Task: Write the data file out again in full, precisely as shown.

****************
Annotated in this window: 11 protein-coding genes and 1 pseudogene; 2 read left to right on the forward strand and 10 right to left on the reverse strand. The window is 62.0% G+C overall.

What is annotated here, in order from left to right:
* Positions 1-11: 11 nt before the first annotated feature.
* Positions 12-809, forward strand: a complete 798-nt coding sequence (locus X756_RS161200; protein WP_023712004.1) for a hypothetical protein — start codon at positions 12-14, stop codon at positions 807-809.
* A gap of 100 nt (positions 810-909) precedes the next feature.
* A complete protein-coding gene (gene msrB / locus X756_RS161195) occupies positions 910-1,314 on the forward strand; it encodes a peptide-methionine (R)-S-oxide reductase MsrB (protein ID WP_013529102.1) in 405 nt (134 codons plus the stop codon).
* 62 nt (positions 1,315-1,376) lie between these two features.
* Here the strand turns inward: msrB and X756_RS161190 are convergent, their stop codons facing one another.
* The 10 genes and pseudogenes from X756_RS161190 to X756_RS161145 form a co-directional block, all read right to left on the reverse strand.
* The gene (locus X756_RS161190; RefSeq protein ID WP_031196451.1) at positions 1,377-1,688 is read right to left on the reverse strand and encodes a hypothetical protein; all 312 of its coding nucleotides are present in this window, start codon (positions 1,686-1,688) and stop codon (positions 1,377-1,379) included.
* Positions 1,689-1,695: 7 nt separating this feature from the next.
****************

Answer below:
Annotated in this window: 11 protein-coding genes and 1 pseudogene; 2 read left to right on the forward strand and 10 right to left on the reverse strand. The window is 62.0% G+C overall.

What is annotated here, in order from left to right:
* Positions 1-11: 11 nt before the first annotated feature.
* Positions 12-809, forward strand: a complete 798-nt coding sequence (locus X756_RS161200; protein WP_023712004.1) for a hypothetical protein — start codon at positions 12-14, stop codon at positions 807-809.
* A gap of 100 nt (positions 810-909) precedes the next feature.
* A complete protein-coding gene (gene msrB / locus X756_RS161195) occupies positions 910-1,314 on the forward strand; it encodes a peptide-methionine (R)-S-oxide reductase MsrB (protein ID WP_013529102.1) in 405 nt (134 codons plus the stop codon).
* 62 nt (positions 1,315-1,376) lie between these two features.
* Here the strand turns inward: msrB and X756_RS161190 are convergent, their stop codons facing one another.
* The 10 genes and pseudogenes from X756_RS161190 to X756_RS161145 form a co-directional block, all read right to left on the reverse strand.
* The gene (locus X756_RS161190; RefSeq protein ID WP_031196451.1) at positions 1,377-1,688 is read right to left on the reverse strand and encodes a hypothetical protein; all 312 of its coding nucleotides are present in this window, start codon (positions 1,686-1,688) and stop codon (positions 1,377-1,379) included.
* Positions 1,689-1,695: 7 nt separating this feature from the next.